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Consultations

Airway management can be a multifaceted problem and may be best approached with the availability of a wide array of visualization techniques, and, if time allows, a team of experts. However, the rapid development of airway edema may prompt the need for rapid airway management with the best immediately available visualization approach.

Obtain a surgical consultation when the following are expected or observed:

  • Perforation
  • Mediastinitis
  • Peritonitis

Obtain an endoscopic consultation for the following patients:

  • Small children
  • Symptomatic older children and adults
  • Patients with altered mental status
  • Patients with intentional ingestions
  • Others with a potential for significant injury (eg, ingestion or large volumes or concentrated products)

Consultation with the local poison control center may be helpful, particularly if unfamiliar or unique agents are involved. These may include industrial strength detergents, button batteries, zinc chloride, mercuric chloride, hydrogen fluoride, phenol, and Clinitest tablets.

Once a patient is stabilized, obtain a psychiatric consultation for any patients with a history of an intentional ingestion.

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Contributor Information and Disclosures
Author

Eric M Kardon, MD, FACEP Attending Emergency Physician, Georgia Emergency Medicine Specialists; Physician, Division of Emergency Medicine, Athens Regional Medical Center

Eric M Kardon, MD, FACEP is a member of the following medical societies: American College of Emergency Physicians, American Medical Informatics Association, Medical Association of Georgia

Disclosure: Nothing to disclose.

Specialty Editor Board

John T VanDeVoort, PharmD Regional Director of Pharmacy, Sacred Heart and St Joseph's Hospitals

John T VanDeVoort, PharmD is a member of the following medical societies: American Society of Health-System Pharmacists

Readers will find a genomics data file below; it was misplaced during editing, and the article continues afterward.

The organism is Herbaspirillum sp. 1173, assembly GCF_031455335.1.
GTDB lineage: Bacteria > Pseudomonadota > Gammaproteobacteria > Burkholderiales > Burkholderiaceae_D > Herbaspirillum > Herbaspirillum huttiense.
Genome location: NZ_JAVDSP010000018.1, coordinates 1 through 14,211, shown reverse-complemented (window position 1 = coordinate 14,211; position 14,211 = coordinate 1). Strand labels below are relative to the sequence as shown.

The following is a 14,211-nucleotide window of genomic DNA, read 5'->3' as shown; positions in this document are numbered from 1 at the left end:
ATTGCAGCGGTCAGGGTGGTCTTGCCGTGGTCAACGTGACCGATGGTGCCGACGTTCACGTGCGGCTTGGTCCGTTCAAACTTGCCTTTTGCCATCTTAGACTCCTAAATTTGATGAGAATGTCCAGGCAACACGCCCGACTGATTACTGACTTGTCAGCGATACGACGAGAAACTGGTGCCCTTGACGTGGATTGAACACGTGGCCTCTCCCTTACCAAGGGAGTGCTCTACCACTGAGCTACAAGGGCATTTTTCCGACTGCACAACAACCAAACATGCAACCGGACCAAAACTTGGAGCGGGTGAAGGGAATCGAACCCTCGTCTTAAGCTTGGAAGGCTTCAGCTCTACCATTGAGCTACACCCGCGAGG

Disclosure: Nothing to disclose.

Michael J Burns, MD Instructor, Department of Emergency Medicine, Harvard University Medical School, Beth Israel Deaconess Medical Center

Michael J Burns, MD is a member of the following medical societies: American Academy of Clinical Toxicology, American College of Emergency Physicians, American College of Medical Toxicology, Society for Academic Emergency Medicine

Disclosure: Nothing to disclose.

Chief Editor

Asim Tarabar, MD Assistant Professor, Director, Medical Toxicology, Department of Emergency Medicine, Yale University School of Medicine; Consulting Staff, Department of Emergency Medicine, Yale-New Haven Hospital

Disclosure: Nothing to disclose.

Additional Contributors

Lance W Kreplick, MD, FAAEM, MMM Medical Director of Hyperbaric Medicine, Fawcett Wound Management and Hyperbaric Medicine; Consulting Staff in Occupational Health and Rehabilitation, Company Care Occupational Health Services; President and Chief Executive Officer, QED Medical Solutions, LLC

Lance W Kreplick, MD, FAAEM, MMM is a member of the following medical societies: American Academy of Emergency Medicine, American Association for Physician Leadership

Disclosure: Nothing to disclose.

References
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Toxicity, caustic ingestions. Endoscopic view of the esophagus in a patient who ingested hydrochloric acid (Lime-a-way). Note the extensive thrombosis of the esophageal submucosal vessels giving the appearance similar to chicken wire. Courtesy of Ferdinando L. Mirarchi, DO, Fred P. Harchelroad Jr, MD, Sangeeta Gulati, MD, and George J. Brodmerkel Jr, MD.
Toxicity, caustic ingestions. Endoscopic view of the esophagus in a patient who ingested hydrochloric acid (Lime-a-way). Note the appearance of the thrombosed esophageal submucosal vessels giving the appearance of chicken wire. Courtesy of Ferdinando L. Mirarchi, DO, Fred P. Harchelroad Jr, MD, Sangeeta Gulati, MD, and George J. Brodmerkel Jr, MD.
Toxicity, caustic ingestions. Endoscopic view of the esophagus in a patient who ingested hydrochloric acid (Lime-a-way). Note the extensive burn and thrombosis of the submucosal esophageal vessels, which gives the appearance of chicken wire. Courtesy of Ferdinando L. Mirarchi, DO, Fred P. Harchelroad Jr, MD, Sangeeta Gulati, MD, and George J. Brodmerkel Jr, MD.